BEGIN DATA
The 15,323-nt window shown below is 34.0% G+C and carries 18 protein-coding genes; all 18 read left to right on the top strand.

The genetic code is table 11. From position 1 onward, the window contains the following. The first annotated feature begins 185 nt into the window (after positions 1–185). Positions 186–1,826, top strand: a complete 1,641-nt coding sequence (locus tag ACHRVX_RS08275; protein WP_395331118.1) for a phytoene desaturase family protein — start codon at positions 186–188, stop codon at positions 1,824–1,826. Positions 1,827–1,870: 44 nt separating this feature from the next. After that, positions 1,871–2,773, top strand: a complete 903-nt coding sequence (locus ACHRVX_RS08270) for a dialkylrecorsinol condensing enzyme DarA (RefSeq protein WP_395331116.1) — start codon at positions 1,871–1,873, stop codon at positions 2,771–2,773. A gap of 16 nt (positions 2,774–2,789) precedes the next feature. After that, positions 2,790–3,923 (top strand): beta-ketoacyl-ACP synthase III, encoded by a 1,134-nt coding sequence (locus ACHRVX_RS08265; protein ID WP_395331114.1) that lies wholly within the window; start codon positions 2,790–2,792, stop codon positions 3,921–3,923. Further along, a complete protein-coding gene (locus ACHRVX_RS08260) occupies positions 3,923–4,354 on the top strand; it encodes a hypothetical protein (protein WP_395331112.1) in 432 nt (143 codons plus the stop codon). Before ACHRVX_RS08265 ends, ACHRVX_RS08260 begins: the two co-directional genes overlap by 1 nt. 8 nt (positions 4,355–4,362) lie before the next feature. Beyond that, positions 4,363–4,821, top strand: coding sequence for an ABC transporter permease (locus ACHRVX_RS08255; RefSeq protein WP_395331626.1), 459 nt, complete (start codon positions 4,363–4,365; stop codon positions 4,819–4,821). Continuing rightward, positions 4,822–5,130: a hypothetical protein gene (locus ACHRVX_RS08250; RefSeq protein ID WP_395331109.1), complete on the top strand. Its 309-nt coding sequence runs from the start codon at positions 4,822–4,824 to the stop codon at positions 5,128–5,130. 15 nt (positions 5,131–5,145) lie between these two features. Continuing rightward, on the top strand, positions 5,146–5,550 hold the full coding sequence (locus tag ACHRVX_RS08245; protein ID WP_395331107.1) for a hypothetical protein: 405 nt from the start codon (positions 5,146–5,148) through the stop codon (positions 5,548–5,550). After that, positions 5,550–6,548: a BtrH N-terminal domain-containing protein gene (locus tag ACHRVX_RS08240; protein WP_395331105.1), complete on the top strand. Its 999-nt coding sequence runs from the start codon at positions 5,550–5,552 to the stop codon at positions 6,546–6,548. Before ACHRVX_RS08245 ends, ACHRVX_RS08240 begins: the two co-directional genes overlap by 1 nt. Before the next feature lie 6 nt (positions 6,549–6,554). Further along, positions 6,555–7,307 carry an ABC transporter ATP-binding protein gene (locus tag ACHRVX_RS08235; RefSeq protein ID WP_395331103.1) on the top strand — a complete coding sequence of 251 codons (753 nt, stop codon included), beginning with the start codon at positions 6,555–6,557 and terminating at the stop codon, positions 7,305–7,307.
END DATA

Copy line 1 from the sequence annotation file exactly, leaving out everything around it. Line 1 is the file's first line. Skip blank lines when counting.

The 15,323-nt window shown below is 34.0% G+C and carries 18 protein-coding genes; all 18 read left to right on the top strand.